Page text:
# Simulate correlated Bernoulli variables where the sample distribution is exactly the same as the population distribution

Is there a way to generate two correlated variables with a Bernoulli distribution where the sample distribution is exactly the same as the population distribution?

I can easily generate a pair of correlated variables with a Bernoulli distribution. Here is an example where the two variables have a correlation of 0.5, and the probability is 0.5.

# simulate normally distributed data

data = MASS::mvrnorm(n=1000,
mu=c(0,0),
Sigma=matrix(data = c(1 , 0.5,
0.5, 1),
nrow = 2,
byrow = TRUE),
empirical=TRUE)

# transform to a Bernoulli distribution

data2 = apply(data,2,function(X){
p <- stats::pnorm(X, 0, 1)
p2<-stats::qbinom(p, 1, 0.5 )
return(p2)
})

cor(data2)
##          [,1]      [,2]
##[1,] 1.0000000 0.3561253
##[2,] 0.3561253 1.0000000



Note though that in this sample, the probability is close, but not exactly 0.5.

sum(data2[,1]/dim(data2)[1])
## [1] 0.507
sum(data2[,2]/dim(data2)[1])
## [1] 0.497


Normally this isn't an issue, and is probably even a feature! Is there a way though to generate correlated variables with a Bernoulli distribution where the sample probability is exactly the same as the population probability? Where the number in each group is exactly what you'd expect? Obviously this is trivial with a single variable (at least when the probability is 0.5).

x1 = sample(rep(c(0,1),1000/2),replace = F,1000)
sum(x1)/1000
##[1] 0.5


But I don't know how I would generate a second variable with the same distribution that has the desired correlation with the first.

Edit While prior questions have asked about simulating Bernoulli data with a known population correlation, this question is about attaining a specific correlation within a sample. I have already accepted an answer, but I think the question is different enough that it is inaccurate to mark it as a duplicate.

• Could you explain the intended statistical application? In general, it will be impossible for any sample to have exactly the correlation coefficient of the parent population. That gives this situation more of an abstract mathematical flavor but without any apparent applications.
– whuber
Commented Oct 6, 2022 at 20:17

As describe in the answer by @jbowman,
you may think of the joint distribution of these two potentially dependent identically distributed Bernoulli variables as a 2-by-2 contingency table:

id 0 1 margin
0 $$1-2p+q$$ $$p-q$$ $$1-p$$
1 $$p-q$$ $$q$$ $$p$$
margin $$1-p$$ $$p$$ $$1$$

The correlation of those two variables will equal $$\rho = \frac{ q \cdot (1-p)^2 + (1-2p+q) \cdot p^2 - 2\cdot (p-q) \cdot (1-p)\cdot p}{p \cdot (1-p)} = \frac{q-p^2}{p-p^2}$$ This makes $$q = \rho \cdot (p - p^2) + p^2$$ Again, as mentioned by @jbowman, one needs to be very cautious in selection of the sample size. But in some cases, this code may work:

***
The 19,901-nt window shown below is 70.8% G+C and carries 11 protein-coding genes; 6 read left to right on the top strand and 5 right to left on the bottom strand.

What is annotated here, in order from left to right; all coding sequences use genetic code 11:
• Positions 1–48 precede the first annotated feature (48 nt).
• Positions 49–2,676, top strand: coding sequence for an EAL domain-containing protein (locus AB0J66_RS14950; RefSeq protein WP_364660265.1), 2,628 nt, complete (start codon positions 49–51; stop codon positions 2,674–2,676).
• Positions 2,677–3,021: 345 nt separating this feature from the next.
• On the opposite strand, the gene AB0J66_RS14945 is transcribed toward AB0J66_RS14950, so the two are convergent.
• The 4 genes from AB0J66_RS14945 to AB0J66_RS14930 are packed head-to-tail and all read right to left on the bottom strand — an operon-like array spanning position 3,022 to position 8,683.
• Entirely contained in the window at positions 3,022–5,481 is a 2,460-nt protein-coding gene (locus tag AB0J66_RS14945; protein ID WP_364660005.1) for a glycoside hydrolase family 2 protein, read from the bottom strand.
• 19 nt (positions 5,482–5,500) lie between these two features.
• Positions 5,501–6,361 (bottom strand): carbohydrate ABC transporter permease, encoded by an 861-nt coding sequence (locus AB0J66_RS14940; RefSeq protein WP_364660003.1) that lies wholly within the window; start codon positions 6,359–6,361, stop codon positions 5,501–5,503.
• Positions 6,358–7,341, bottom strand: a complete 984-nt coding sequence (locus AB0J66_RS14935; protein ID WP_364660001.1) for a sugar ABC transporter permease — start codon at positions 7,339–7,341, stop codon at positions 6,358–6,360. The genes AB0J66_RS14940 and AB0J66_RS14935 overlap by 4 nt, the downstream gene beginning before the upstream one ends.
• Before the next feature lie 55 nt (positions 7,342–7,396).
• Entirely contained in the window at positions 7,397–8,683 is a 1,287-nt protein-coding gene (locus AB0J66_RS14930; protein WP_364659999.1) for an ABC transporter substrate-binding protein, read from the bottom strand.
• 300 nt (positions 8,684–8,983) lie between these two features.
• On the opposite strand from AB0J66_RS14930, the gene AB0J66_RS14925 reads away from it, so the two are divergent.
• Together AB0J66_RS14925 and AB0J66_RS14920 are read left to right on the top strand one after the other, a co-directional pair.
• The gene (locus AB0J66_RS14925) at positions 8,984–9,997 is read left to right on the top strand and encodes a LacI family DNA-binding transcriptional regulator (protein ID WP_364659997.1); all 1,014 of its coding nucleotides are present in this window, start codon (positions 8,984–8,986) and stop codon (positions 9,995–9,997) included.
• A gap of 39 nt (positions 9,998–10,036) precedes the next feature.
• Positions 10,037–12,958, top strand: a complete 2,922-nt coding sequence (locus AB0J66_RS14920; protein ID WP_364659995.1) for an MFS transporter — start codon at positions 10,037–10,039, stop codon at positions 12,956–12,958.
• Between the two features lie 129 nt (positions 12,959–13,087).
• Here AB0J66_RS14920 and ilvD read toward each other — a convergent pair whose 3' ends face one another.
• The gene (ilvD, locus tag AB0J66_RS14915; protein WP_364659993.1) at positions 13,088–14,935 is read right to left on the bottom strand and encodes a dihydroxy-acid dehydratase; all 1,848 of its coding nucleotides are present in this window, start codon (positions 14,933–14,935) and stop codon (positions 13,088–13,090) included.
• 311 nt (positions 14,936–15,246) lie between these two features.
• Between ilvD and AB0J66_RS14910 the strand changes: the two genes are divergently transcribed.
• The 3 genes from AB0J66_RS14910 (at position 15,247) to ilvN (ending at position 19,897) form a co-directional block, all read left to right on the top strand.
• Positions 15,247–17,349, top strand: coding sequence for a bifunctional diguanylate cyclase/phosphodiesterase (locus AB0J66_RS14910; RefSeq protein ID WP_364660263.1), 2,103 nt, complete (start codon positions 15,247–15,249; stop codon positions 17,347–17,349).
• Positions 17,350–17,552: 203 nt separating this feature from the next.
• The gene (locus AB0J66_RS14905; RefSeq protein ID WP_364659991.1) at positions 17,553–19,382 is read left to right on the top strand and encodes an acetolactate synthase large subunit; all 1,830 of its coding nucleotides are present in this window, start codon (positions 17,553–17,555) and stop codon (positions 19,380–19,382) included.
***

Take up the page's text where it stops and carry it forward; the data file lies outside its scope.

p <- 0.5
ro <- 0.8
q <- ro*(p - p^2) + p^2
joint_distribution <- matrix(c(1-2*p+q, p-q, p-q, q), nrow=2)
n <- 20
sample <- rbind(matrix(rep(c(0,0), round(n * joint_distribution[1,1])), ncol=2, byrow=T),
matrix(rep(c(1,0), round(n * joint_distribution[2,1])), ncol=2, byrow=T),
matrix(rep(c(0,1), round(n * joint_distribution[1,2])), ncol=2, byrow=T),
matrix(rep(c(1,1), round(n * joint_distribution[2,2])), ncol=2, byrow=T))
print(cor(sample[,1], sample[,2]))
print(mean(sample[,1]))
print(mean(sample[,2]))


Output:

[1] 0.8
[1] 0.5
[1] 0.5

• To make sure this works you may want $n$ to be a multiple of the square of the denominator of $p$ times the denominator of $\rho$ so in your example of $p=\frac12, \rho=\frac45$ a multiple of $2^2\times 5=20$ Commented Oct 6, 2022 at 1:35

If all you care about is generating pairs of Bernoulli variables with a given correlation, note that this can be modeled as a 2x2 table with row labels $$(0,1)$$ for the first variable and column labels $$(0,1)$$ for the second variable, indicating whether the two variables equaled $$0$$ or $$1$$. You can calculate the exact probabilities for a random draw falling in each of the four cells of the table from the underlying distribution.

However, to find a sample with exactly the same observed frequencies as the underlying probabilities requires a sample size of exactly the right size so that the calculated frequencies can equal the probabilities. If your probabilities are irrational numbers, tough luck! If they are numbers with (hopefully short) finite expansions in some base, e.g., $$(0.25, 0.25, 0.25, 0.25)$$ in base $$10$$, then you would need a sample size that is, in this case, a multiple of $$4$$, and the cell counts would be the probabilities times the sample size. No randomness is involved, so it's really a misnomer to refer to the process as "generating a random sample."